As to other documents, at various points in the course of this litigation, Judge Tomlinson also addressed the Press Applicants' requests to unseal certain transcripts. For instance, on February 15, 2011, Judge Tomlinson specifically addressed the Press Applicants' request to unseal certain redacted portions of the transcript of an emergency hearing held on November 30, 2010. At that time, Judge Tomlinson found that with regard to the limited testimony which remained redacted, there were compelling reasons to maintain the non-disclosure of this information. In particular, Judge Tomlinson found that the law enforcement privilege, recognized as protectable, includes (1) prevention of disclosure of law enforcement techniques and procedures and (2) safeguarding the privacy of individuals involved in an investigation. Balancing the competing interests, she found that this protectable interest outweighed the Press Applicants' qualified constitutional and common law right of access to the information. Moreover, Judge Tomlinson found that the sealed information was narrowly tailored.

Now, almost eighteen months later, the Press Applicants again seek access to the transcript of a particular judicial proceeding in this matter. And once again, the underlying foundation of why access was restricted in the first place, concerns the IAU Report.

In order to facilitate the settlement process in this case and receive final approval or denial of the settlement by the Legislature, this Court entered a Confidentiality Order on December 15, 2011. The purpose of the Confidentiality Order was to permit members of the Legislature to have an opportunity to review the IAU Report - at that time restricted only to the parties to the litigation pursuant to Judge Tomlinson's Protective Order - so they could make an informed decision as to whether to approve the settlement. In particular, the Confidentiality Order stated:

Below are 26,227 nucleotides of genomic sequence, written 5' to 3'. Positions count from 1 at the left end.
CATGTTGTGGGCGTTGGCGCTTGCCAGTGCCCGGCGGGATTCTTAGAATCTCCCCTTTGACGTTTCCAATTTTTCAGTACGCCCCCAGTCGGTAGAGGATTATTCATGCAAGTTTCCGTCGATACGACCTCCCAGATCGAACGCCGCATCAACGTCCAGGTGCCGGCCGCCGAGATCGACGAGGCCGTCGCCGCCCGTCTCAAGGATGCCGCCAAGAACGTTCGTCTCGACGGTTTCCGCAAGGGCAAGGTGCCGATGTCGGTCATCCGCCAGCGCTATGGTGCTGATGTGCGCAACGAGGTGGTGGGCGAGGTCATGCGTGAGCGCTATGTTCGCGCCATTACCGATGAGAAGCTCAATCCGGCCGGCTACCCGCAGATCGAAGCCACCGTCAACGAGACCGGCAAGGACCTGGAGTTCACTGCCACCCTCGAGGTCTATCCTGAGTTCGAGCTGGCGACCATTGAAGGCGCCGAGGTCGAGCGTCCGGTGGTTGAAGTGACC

Notwithstanding the parameters of the protective order . . . the Confidential Material [including the IAU Report] may be disclosed, summarized, described, characterized or otherwise communicated or made available in whole or in part only to members of the currently-sitting Nassau County Legislature and their in-house counsel for the sole purpose of deliberating the issue of approval of the Settlement Agreement and Release. . . .

Any conversation, discussion, deliberation, communication regarding, or mention of, the Confidential Material shall be done in Executive Session and, under no circumstances shall same be communicated, disseminated, released, or disclosed to members of the public, the media or anyone other than duly-elected members of the Nassau County Legislature and their in-house counsel. . . .

In the event of a breach or violation of any term or condition of this Order, the County Defendants shall have the right to seek enforcement of the terms hereof and the imposition of any other appropriate remedy including, but not limited to, sanctions and contempt. (Docket Entry No. 128).